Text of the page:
Newly released statistics indicate that Russia registered an increase in birthrates last year, raising hopes that the country's dire demographic trends will eventually be reversed. For now, however, death rates continue to outpace births, meaning an overall population decline is set to continue for the time being.
Prague, 26 June 2003 (RFE/RL) -- Russia's State Statistical Office, Goskomstat, was the bearer of glad tidings this week, announcing an increase in the number of babies born in Russia in 2002.
Just under 1.4 million babies came into the world in Russia last year, translating into a birthrate of 9.8 per 1,000 people. This remains far below the figure of 13.4 births per 1,000 people registered in 1990. But any sign that Russia is recovering from its dramatic drop in fertility over the past decade will be seen as positive news by Moscow.
What is less welcome is the flip side of the demographic numbers, as Marina Rakhmaninova of Goskomstat tells RFE/RL: "The number of births is rising, yes, but the number of deaths is also growing."
Russia's Health Ministry reports that the death rate last year across the country reached 16.3 per 1,000 people -- in other words, people continue to die at more than 1 1/2 times the rate they are being born, resulting in a net population loss. In sum, Russia's demographic predicament offers little to cheer about.
To help make sense of the numbers, RFE/RL spoke to Vladimir Shkolnikov, a leading Russian demographer at the Max Planck Institute for Demographic Research in Rostock, Germany.
Shkolnikov says the dramatic drop in fertility that Russia experienced after the fall of communism was a reflection of sudden economic and social upheaval, and was a common phenomenon across all of Eastern Europe. A pattern of slow recovery in fertility rates has also been common to the region in recent years. What sets Russia apart -- and makes it comparable only to a few other CIS countries -- is its rising mortality rates.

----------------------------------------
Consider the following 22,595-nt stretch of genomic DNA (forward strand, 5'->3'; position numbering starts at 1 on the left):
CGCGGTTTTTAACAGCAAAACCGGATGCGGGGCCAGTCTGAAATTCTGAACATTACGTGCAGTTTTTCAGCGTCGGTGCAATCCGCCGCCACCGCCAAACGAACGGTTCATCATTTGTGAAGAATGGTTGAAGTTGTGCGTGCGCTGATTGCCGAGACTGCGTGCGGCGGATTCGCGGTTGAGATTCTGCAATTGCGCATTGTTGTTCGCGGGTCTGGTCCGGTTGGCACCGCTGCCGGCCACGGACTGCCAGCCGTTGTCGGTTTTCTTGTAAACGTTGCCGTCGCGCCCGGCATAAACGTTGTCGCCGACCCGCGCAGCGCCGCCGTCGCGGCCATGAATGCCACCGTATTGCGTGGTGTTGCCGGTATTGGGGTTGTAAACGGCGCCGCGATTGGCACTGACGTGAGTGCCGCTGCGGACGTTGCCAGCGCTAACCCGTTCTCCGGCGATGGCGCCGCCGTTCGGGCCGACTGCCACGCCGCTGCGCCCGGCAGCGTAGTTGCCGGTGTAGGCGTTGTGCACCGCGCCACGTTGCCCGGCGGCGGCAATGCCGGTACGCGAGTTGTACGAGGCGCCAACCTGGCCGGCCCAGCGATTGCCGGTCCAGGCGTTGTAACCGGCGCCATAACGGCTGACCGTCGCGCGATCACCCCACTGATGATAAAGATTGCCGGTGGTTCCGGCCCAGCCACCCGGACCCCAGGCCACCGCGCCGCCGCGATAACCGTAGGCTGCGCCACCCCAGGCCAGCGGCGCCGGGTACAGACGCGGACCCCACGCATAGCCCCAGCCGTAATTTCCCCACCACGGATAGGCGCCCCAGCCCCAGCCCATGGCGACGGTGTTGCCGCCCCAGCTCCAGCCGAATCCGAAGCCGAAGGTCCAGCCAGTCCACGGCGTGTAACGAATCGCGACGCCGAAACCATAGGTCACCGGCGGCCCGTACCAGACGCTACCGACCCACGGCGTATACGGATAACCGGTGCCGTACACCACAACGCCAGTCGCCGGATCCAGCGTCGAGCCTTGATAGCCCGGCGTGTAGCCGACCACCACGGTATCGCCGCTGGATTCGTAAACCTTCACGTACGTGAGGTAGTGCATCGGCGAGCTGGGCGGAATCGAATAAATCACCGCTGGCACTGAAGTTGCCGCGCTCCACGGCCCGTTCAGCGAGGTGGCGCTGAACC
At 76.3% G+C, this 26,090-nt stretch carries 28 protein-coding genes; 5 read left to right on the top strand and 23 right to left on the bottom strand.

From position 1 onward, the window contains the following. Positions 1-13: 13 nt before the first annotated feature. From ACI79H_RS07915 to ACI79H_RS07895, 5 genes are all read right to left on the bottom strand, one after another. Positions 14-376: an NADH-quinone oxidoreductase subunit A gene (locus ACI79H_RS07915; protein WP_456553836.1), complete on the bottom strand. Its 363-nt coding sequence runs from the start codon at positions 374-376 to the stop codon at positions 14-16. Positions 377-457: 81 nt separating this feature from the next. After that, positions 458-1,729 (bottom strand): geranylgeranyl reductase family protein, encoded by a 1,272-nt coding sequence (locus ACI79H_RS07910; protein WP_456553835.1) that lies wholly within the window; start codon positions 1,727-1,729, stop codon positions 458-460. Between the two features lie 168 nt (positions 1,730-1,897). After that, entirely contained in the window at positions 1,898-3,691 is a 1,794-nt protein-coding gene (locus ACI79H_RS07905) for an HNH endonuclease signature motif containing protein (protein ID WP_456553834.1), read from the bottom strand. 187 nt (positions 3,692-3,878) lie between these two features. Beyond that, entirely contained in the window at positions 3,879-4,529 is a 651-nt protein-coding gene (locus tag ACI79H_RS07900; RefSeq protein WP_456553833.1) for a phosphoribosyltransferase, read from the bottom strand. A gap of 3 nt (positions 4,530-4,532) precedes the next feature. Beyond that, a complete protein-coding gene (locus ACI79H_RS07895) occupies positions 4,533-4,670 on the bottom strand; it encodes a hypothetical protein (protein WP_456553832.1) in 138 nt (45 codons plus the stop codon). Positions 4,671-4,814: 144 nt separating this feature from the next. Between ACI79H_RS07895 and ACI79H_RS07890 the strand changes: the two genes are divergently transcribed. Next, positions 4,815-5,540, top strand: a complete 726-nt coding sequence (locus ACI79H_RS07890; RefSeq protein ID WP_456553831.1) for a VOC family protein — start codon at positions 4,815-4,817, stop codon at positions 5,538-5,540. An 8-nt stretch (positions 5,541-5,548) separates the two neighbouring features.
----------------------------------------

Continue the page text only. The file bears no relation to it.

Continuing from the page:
"Russia is one of the countries where an incredible drop in fertility was observed during the 1990s. But this was also the case for the Czech Republic, and for many [other] countries, like Bulgaria. It was a similar process for a big group of countries. But in respect to mortality, Russia is very different," Shkolnikov says.
Back in 1965, the average life expectancy for a Russian newborn exceeded 67 years. According to the most recent data compiled by Goskomstat, the average life expectancy for Russian men is now less than 59 years. For Russian women it is 72 years. The combined average is just over 65 years.
Demographers like Shkolnikov say some of the principal factors for the decline are increased alcohol abuse, stress, smoking, accidents, suicide, and crime. Many of those factors are interrelated and stem from new economic realities, where a few have become rich while a large percentage of Russia's breadwinners struggle just to remain above the poverty line. Working-age men are the most severely affected -- hence the unusually large disparity between men's and women's mortality rates.
Lurking on the horizon are dramatically worsening public health indicators, such as a skyrocketing rate of tuberculosis infection among prisoners, a potential HIV epidemic, and a more than 20-fold increase in the rate of sexually transmitted diseases such as syphilis over the past decade. All these additional factors could further exacerbate Russia's high mortality rate in the years ahead.
But if so many men are dying of drink, disease, and crime, how can the increase in births be explained? Are potential mothers unaffected by the mix of social and health problems stalking Russia? Shkolnikov says the slight rise can be largely ascribed to so-called 'postponed births.'
"This is partly an effect of postponed births, because for many women, the first incredible stress of economic reform in 1992 was a signal for nearly stopping giving birth and many first births were postponed," Shkolnikov says. "And now, what we are witnessing in Russia is that there is an increase in birthrates at a relatively high age for mothers."
But Shkolnikov cautions that Russia's overall birthrate remains far below the natural replacement level of 2.1 children per couple.
"Overall, it should be understood very well that what we are talking about -- this increase proclaimed by Goskomstat -- I mean there is an increase, that's true, but this increase doesn't make a big difference demographically because this is an increase from the level 1.3 to the level of 1.4 and it has nothing to do with reaching the level of population replacement," he says.
According to a nationwide census conducted last year, Russia's population shrank from 148 million people in 1990 to 145 million in 2002, despite an in-migration of people from other countries in the CIS.
If the rising fertility-rate trend is to become long-lasting and help reverse Russia's population decline, then this new batch of older mothers will soon have to give birth to at least a second offspring. Whether they will or not remains uncertain -- and dependent, at least to a degree, on the government's ability to maintain economic stability and growth.